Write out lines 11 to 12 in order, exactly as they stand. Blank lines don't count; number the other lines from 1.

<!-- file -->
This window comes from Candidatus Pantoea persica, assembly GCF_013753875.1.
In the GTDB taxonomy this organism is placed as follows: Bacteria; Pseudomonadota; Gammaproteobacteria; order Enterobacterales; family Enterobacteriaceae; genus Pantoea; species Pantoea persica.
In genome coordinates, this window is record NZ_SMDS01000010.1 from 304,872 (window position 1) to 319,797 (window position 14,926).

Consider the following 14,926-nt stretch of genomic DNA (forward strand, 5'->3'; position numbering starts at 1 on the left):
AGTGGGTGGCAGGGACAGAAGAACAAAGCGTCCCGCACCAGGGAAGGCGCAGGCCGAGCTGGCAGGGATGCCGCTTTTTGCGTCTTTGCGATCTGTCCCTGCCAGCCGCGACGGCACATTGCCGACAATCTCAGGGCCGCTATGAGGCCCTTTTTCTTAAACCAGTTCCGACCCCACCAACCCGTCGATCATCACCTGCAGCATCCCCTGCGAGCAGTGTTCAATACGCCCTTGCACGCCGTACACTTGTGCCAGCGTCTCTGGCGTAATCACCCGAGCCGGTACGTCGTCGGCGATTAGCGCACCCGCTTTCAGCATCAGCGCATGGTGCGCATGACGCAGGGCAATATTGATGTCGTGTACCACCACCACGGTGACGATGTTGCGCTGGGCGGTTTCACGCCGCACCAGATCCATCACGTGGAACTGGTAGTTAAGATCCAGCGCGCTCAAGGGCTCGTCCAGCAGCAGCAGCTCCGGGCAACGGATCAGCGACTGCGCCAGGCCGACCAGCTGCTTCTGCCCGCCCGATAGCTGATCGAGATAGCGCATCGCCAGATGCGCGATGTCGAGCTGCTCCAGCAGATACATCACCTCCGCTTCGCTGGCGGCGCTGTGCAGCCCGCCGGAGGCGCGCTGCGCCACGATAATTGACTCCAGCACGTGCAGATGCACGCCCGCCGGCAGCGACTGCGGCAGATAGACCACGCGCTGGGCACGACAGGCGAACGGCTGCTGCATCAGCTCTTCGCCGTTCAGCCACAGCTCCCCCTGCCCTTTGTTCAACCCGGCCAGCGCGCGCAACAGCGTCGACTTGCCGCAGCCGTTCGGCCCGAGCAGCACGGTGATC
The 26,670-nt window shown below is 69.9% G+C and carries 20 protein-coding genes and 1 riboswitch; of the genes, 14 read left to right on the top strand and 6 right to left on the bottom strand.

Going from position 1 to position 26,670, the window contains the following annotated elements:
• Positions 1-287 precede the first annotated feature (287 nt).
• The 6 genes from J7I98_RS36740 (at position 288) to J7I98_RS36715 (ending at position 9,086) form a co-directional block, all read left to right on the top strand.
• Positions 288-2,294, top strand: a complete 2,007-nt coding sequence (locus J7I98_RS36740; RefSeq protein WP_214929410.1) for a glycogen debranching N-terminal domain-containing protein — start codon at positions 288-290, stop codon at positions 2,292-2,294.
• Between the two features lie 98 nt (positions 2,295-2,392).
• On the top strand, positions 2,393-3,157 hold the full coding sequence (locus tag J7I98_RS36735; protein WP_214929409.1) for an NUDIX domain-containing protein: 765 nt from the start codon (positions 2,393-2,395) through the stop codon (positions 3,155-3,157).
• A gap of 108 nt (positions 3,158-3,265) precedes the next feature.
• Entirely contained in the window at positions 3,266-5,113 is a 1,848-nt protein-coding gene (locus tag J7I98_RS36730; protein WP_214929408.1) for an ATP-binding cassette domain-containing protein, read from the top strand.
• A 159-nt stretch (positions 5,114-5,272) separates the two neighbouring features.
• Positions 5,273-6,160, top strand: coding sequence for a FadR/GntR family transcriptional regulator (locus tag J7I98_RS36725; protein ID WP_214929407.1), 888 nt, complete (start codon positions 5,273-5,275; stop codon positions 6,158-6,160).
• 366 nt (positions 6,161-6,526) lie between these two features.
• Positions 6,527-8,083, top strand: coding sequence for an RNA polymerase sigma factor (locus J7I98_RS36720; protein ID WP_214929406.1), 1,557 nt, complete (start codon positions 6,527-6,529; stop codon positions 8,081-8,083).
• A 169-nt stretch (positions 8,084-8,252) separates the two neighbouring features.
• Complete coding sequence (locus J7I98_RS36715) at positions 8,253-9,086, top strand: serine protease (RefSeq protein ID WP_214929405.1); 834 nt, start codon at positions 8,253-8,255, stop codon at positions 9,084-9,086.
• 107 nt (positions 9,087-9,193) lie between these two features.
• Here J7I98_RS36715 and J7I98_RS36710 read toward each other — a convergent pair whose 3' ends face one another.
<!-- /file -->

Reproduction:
• Between the two features lie 98 nt (positions 2,295-2,392).
• On the top strand, positions 2,393-3,157 hold the full coding sequence (locus tag J7I98_RS36735; protein WP_214929409.1) for an NUDIX domain-containing protein: 765 nt from the start codon (positions 2,393-2,395) through the stop codon (positions 3,155-3,157).